PASS Summit Unite 2009 Speaker Tip

The commander shouts out the commands: "Ready!" then waits for the gunner to acknowledge readiness; "Aim!" and only after waiting for the "Yes, sir, we are aimed" signal; "Fire!"

In any other order, the commands make a lot less sense. "Ready, Aim, Fire" was achieved only after early attempts were wildly unsuccessful. For example, "Ready, Fire, Aim" was used in the first battle ever fought with cannons on ships. After "Fire!" the entire fleet was sunk while the opponents looked on with confused glee.

The best tip I can give any developer is to follow that simple order of operations: 1) Ready—know what the target is by having solid requirements, and understand your tools, 2) Aim—design to make sure you understand the target, and 3) Fire—start coding.

At the core of my book Pro SQL Server 2008 Relational Database Design and Implementation and my PASS Summit 2009 post-conference seminar with Paul Nielsen is to teach the concepts of database design and how to apply those concepts to realistic scenarios. Many programmers think design seems boring, but design really should be fun because it’s just an abstract version of coding. By running ideas through your mental compiler, you iterate toward a possible solution considering all obvious problems you can think of. Remember that too often, you won't be able to undo mistakes in your design after coding has begun.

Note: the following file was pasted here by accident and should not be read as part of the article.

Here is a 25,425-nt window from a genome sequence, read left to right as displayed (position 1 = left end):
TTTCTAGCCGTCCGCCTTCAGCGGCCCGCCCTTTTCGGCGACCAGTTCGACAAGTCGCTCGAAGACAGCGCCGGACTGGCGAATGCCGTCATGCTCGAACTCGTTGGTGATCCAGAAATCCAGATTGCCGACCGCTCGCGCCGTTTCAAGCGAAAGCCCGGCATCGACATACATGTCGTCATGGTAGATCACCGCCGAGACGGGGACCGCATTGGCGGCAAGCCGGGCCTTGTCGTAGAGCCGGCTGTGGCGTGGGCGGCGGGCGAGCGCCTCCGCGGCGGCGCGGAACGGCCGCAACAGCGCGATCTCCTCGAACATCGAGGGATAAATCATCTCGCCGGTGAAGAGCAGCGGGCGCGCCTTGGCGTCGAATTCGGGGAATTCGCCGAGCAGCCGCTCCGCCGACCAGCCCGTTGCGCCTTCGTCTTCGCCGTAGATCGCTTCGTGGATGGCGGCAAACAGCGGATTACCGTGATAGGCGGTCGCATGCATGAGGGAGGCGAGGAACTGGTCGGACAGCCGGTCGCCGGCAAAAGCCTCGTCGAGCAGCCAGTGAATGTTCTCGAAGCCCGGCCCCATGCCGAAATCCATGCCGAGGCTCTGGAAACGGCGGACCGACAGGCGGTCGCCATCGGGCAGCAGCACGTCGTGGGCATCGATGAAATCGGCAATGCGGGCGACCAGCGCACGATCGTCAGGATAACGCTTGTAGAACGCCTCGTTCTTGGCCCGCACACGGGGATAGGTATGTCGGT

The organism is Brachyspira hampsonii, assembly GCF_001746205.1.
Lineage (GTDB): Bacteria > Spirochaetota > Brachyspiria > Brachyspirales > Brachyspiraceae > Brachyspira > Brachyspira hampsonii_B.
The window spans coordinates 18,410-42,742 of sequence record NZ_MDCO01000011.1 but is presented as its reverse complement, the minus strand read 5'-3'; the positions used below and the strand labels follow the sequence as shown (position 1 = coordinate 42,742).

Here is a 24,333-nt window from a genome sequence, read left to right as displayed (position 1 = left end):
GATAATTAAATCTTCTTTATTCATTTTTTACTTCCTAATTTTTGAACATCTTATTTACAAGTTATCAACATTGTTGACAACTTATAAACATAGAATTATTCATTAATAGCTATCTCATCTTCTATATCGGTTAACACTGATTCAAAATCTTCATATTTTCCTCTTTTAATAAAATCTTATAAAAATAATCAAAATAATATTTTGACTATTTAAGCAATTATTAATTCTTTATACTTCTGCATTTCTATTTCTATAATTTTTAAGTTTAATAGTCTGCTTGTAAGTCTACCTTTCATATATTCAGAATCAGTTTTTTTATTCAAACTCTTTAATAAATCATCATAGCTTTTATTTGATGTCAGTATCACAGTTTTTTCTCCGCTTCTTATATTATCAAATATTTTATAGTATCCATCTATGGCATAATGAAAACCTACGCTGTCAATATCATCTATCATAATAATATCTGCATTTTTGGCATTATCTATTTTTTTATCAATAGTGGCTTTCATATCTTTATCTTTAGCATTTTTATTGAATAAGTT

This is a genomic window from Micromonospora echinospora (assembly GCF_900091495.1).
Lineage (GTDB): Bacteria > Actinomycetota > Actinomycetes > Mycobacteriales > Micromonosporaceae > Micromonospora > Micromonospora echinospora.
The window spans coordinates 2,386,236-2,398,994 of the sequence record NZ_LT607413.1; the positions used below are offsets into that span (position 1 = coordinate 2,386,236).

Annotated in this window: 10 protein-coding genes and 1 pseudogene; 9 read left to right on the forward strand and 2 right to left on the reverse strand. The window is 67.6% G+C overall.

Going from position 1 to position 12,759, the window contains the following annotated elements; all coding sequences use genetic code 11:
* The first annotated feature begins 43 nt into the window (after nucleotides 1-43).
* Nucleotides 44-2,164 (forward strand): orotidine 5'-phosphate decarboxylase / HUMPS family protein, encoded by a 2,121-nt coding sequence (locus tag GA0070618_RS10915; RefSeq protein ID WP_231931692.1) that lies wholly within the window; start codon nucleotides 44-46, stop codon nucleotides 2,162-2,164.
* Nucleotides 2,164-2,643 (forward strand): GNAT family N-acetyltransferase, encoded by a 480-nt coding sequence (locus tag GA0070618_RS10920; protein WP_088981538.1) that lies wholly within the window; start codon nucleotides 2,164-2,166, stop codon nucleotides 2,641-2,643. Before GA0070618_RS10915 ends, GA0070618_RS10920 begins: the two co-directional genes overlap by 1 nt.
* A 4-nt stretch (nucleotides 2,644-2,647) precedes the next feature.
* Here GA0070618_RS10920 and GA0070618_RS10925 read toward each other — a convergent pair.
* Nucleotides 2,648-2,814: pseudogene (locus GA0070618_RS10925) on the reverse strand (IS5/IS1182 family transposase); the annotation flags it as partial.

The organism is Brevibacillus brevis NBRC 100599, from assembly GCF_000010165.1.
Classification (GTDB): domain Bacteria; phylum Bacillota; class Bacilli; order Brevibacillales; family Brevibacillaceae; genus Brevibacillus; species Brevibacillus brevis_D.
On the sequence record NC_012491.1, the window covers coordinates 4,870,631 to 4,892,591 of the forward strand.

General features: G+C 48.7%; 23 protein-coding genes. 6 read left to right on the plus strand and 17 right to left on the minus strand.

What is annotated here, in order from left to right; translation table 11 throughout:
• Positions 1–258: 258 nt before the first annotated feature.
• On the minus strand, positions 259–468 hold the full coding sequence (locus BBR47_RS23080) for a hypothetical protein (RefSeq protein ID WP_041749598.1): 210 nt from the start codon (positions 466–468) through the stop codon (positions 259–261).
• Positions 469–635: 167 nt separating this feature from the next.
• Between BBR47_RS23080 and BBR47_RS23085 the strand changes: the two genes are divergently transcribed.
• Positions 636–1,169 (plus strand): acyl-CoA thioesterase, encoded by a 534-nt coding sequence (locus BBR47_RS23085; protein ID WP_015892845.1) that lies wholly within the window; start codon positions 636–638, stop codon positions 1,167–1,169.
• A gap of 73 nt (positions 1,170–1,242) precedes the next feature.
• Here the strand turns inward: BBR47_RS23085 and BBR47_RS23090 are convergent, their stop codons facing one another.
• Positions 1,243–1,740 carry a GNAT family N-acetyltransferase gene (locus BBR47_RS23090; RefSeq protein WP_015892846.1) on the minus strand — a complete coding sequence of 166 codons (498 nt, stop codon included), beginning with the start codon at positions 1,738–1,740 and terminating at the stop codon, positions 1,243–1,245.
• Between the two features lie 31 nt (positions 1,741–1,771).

What do I mean "won't be able to undo"? Too many people remind me that while there are great ways to solve their problems, the reality is that their database is stuck in the 1980s. And although they’re building their 200th pretty user interface using cool new techniques, it’s either too costly or too dangerous to change the data structures. So when building a new database, think about the future, and design for it.

Read more from Louis about his & Paul Nielsen’s Nov. 6 PASS Summit 2009 post-conference seminar, "Advanced Relational Database Design."

Editor's Note: SQL Server Magazine would like to thank PASS for providing this technical tip.